The Austin Forecast
The August issue of “Smart Money” magazine includes a short piece on “The 10 Things Your Weather Forecaster Won’t Tell You.” As we bake in the oven of the hottest summer on record, whenever the weather forecasters speak, we listen.
I’ve written it before, and I’ll write again: Weather is the ratings driver. Living here in Central Texas, otherwise known (at least before this past year or two) as “Flash Flood Alley”, we know what a spring or summer storm can do. At the very least, it will drive viewers to their TV sets. Nowadays, the lack of rain is still makes weather worth watching while wishing for a rain shower on the radar.
Certainly, I won’t rip off Jim Rendon’s story in the magazine. That wouldn’t be right. He lists his “Top 10” and follows with reasons why. I’m going to take his “Top 10” and put the Central Texas spin on it.
#1 “Long Term Forecast” – Your guess is a good as ours. Forecasters can nail the next two or three days, but those seven day forecasts may be problematic. Actually, this time of the year in Austin, almost any long-time resident can predict the weather: “Late night and early morning cloudiness, then partly cloudy with a high in the upper 90s and lows in the upper 70s or lower ‘80s. Winds 5 to 10 miles per hour. Chances for precipitation—20-30-percent. That chance for precipitation is a best guess just in case there is enough available moisture and enough daytime heating for a pop-up shower. This forecast is generally good until late September. Yet, we still watch and hope.
#2 “We’re Pretty Accurate, As Long As the Sun Is Shining.” (See above.)
#3 “We’re Often More Show Biz Than Science” – Yeah, presentation makes somewhat of a difference, but Austin is lucky. In an earlier post I listed the professional qualifications of our television weather personalities. They’re personalities, but they have proven that they know what they’re doing with basic education and continuing education, plus certifications in most cases.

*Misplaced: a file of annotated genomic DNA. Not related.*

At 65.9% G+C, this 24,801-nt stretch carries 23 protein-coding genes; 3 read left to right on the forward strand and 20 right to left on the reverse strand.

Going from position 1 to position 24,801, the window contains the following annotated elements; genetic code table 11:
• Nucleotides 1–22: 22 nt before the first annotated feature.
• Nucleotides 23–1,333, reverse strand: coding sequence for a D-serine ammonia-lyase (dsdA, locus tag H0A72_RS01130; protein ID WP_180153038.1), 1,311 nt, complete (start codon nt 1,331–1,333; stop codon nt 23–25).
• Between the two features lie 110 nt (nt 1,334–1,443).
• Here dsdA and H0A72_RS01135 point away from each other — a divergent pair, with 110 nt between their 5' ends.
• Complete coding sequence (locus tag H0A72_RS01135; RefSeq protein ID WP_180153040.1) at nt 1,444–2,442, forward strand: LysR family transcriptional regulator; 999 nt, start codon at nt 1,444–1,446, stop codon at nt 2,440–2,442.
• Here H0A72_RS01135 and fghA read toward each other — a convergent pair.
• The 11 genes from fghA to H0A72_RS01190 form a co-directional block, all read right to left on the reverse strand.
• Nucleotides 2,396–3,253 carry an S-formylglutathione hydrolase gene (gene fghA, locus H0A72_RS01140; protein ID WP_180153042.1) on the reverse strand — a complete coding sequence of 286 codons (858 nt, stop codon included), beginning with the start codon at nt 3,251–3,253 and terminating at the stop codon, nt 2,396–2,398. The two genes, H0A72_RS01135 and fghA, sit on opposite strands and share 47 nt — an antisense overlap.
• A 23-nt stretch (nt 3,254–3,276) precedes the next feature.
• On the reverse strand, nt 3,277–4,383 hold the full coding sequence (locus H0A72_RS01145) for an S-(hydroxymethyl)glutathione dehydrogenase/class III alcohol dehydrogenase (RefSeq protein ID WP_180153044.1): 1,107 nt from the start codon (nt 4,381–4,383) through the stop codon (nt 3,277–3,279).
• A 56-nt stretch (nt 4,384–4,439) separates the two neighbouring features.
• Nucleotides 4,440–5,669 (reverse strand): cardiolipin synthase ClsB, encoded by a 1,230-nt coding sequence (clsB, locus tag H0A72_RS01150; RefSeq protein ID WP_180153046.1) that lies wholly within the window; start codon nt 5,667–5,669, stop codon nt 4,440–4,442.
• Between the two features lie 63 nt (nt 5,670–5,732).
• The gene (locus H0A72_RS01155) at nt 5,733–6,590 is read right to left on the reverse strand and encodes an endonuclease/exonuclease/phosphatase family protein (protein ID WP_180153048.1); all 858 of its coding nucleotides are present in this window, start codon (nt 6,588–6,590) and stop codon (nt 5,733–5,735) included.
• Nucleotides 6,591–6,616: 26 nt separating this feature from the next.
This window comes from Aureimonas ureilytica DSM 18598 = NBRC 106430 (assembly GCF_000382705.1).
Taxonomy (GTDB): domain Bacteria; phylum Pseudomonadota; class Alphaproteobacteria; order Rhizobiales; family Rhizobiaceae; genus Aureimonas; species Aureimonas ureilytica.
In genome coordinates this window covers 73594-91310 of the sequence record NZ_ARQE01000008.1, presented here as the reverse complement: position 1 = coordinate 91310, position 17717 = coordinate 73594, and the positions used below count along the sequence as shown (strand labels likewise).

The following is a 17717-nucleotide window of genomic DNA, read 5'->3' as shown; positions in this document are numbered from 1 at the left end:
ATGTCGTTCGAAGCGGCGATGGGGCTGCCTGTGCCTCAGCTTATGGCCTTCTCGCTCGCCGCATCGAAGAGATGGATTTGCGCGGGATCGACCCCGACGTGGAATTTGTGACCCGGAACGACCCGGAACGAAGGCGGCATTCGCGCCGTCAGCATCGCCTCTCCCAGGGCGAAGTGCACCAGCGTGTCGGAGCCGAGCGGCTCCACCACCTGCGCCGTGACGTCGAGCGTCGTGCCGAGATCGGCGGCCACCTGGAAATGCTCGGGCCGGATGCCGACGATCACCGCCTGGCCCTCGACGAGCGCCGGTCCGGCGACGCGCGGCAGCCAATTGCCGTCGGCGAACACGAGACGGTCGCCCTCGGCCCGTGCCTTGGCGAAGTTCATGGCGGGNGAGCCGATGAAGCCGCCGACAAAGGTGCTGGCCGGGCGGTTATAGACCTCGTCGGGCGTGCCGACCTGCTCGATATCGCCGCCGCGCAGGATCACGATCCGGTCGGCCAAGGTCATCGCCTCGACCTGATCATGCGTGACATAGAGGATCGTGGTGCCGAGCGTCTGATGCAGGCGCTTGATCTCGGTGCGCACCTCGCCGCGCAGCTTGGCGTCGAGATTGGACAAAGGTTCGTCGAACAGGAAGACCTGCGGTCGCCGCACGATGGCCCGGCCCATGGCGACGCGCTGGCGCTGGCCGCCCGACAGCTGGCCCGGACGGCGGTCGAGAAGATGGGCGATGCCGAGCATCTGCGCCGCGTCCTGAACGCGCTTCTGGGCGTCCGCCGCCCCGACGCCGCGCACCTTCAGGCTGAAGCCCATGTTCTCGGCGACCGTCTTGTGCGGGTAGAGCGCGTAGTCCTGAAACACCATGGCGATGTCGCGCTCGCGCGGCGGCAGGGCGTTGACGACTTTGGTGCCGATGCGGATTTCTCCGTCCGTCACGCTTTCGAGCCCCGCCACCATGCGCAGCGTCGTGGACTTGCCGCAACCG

#4 “Our High Tech Gizmos Do Everything But Predict the Weather” – Well, yes and no. It goes back to #3. Some doing TV weather are better at playing with the toys than others. Further, as I’ve said before, some stations have better computer software than others. In my opinion, KEYE TV (CBS) and KXAN TV (NBC) have the best weather graphics.
#5 “Want the Temperature? Don’t Ask the National Weather Service” – We all know that the thermometer at Austin-Bergstrom International Airport doesn’t represent the temperature where most of us live. No surprise here.
#6 “Weather Is Big Business” – Yeah. That’s why they have a story in “Smart Money”.
#7 “Bad Weather Means Big Ratings” – See #6 and #1.
#8 “And It’s Always Bad During Sweeps Week” – Not lately. Austin stations wish it were so. May is historically Austin’s wettest month. May, 2008 had one bad day, May 15th. That was it. May, 2009, zero. Life is hard.
#9 “Accuracy? Who Cares?” – True nobody is keeping score, but I think that viewers to develop beliefs about who has the best forecast. See all of the numbers above.
#10 “Weather Is Recession Proof” – That’s pretty much true, but TV is a tough, competitive business. While there hasn’t been much change in the weather staffs here, other parts of the country have seen weather consolidated, staffed out of one studio for several stations. It saves money. I doubt it saves much more.
We’ll never see that here in Central Texas. “We're really a mixing pot of all possible air masses,” says Troy Kimmel, KEYE TV meteorologist. One of them is the so-called “Marfa Dry Line”. “The dry line is the forward boundary of the continental tropical air mass,” Kimmel said. All of this makes it more difficult to predict weather in Central Texas weather.
Lately, forecasters have been including that 20 or 30-percent chance for rain. KXAN TV’s Jim Spencer calls it “bad luck”. He details several other possible reasons in his weather blog. (http://blogs.kxan.com/weather/) If you’re a weather geek like me, it’s a good read.
© Jim McNabb, 2009